• A research proposal by Robert Lyles, professor of Biostatistics, was selected for an Early Career Award in Epidemiologic Methods by the American College of Epidemiology and the American Chemistry Council. His study, which focuses on issues of measurement error in epidemiologic studies, received a $100,000 grant over two years, beginning last July.
  • Howard Frumkin, professor and chair of Environmental and Occupational Health, has been appointed to the Emory University Task Force for Environmental Mission Statement Implementation. This group, appointed by Emory President Bill Chace, is charged with developing a workable plan to guide the university's commitment to the environment.
  • Adele Cohen, an adjunct faculty member in Health Policy and Management, was recently appointed executive director of CHARGe, the Coalition for a Healthy and Responsible Georgia. The group, a partnership of the American Cancer Society, the American Heart Association, and the American Lung Association, aims to reduce tobacco use in Georgia. Visit its web site at It's great to have state health leaders here working with our students.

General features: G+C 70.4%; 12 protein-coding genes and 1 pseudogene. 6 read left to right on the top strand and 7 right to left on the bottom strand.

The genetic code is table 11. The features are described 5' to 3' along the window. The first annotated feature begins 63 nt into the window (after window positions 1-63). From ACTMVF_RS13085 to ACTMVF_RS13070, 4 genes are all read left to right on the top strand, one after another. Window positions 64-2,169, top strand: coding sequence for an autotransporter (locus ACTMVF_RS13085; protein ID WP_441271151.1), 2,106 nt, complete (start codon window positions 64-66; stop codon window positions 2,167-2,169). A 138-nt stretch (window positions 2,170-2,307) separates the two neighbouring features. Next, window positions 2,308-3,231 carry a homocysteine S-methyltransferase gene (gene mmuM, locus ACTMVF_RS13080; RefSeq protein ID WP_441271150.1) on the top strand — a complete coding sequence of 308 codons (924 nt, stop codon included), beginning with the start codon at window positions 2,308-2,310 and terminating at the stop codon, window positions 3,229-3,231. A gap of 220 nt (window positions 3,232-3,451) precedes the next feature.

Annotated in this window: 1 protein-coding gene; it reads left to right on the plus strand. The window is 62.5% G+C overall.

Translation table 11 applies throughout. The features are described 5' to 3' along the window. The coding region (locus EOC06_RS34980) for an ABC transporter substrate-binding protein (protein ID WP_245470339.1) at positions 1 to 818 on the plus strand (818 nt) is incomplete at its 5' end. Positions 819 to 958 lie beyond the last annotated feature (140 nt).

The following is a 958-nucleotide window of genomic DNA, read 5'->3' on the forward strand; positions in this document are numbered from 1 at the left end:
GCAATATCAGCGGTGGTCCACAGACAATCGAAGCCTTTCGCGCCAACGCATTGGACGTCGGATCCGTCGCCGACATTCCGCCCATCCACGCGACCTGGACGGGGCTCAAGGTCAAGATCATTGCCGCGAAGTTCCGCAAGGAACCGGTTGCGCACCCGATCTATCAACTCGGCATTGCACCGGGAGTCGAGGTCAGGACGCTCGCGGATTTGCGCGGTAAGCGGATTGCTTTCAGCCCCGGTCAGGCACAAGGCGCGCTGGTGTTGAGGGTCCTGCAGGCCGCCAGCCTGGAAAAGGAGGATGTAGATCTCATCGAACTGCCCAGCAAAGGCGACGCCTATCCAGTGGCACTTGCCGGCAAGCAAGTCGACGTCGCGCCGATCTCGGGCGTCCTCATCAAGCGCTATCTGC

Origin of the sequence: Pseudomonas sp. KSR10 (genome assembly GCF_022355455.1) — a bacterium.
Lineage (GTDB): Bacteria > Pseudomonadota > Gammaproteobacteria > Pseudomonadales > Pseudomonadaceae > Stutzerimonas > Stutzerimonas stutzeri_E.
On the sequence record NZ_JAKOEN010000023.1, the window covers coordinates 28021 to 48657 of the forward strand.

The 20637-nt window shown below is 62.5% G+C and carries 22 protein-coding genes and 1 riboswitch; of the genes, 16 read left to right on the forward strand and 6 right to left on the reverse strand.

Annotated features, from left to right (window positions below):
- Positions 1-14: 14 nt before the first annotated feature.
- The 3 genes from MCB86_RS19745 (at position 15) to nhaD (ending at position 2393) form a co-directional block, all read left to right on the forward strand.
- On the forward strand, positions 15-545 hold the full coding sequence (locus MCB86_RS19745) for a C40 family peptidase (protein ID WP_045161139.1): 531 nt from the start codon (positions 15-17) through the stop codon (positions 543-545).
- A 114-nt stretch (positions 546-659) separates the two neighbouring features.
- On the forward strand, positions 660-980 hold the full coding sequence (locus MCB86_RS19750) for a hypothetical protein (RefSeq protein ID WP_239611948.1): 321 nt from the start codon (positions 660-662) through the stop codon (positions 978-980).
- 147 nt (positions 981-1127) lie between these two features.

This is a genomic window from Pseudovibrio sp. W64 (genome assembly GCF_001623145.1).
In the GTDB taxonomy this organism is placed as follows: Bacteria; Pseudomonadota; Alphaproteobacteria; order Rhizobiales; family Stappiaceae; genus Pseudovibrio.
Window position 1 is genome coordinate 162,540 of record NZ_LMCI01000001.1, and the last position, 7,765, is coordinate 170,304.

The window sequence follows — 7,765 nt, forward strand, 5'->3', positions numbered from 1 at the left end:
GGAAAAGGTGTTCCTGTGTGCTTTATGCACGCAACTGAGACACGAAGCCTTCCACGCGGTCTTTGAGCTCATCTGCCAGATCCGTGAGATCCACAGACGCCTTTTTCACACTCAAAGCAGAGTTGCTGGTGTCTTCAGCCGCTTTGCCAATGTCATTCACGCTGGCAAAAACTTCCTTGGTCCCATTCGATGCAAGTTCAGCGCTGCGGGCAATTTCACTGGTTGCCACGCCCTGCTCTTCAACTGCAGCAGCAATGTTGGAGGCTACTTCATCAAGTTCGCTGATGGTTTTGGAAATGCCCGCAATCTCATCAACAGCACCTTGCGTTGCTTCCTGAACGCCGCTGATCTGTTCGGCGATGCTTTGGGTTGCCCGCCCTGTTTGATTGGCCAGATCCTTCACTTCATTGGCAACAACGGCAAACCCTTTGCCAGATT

• Claire Sterk, professor and chair of Behavioral Sciences and Health Education, was recently named chair of the Emory University Research Commission.

Distinguished alumna

E. Anne Peterson, MD, 94MPH, was recently appointed assistant administrator for global health at USAID. Formerly state health commissioner for the state of Virginia, she also spent several years in sub-Saharan Africa doing AIDS prevention and community development work.

Deepest condolences

We have all been deeply touched and dismayed by our recent national tragedy, and I extend my deepest condolences to all faculty, staff, and students who may have lost anyone dear to them in New York City or Washington. Let us reach out to each other and those in need during these difficult and uncertain times.

James W. Curran, MD, MPH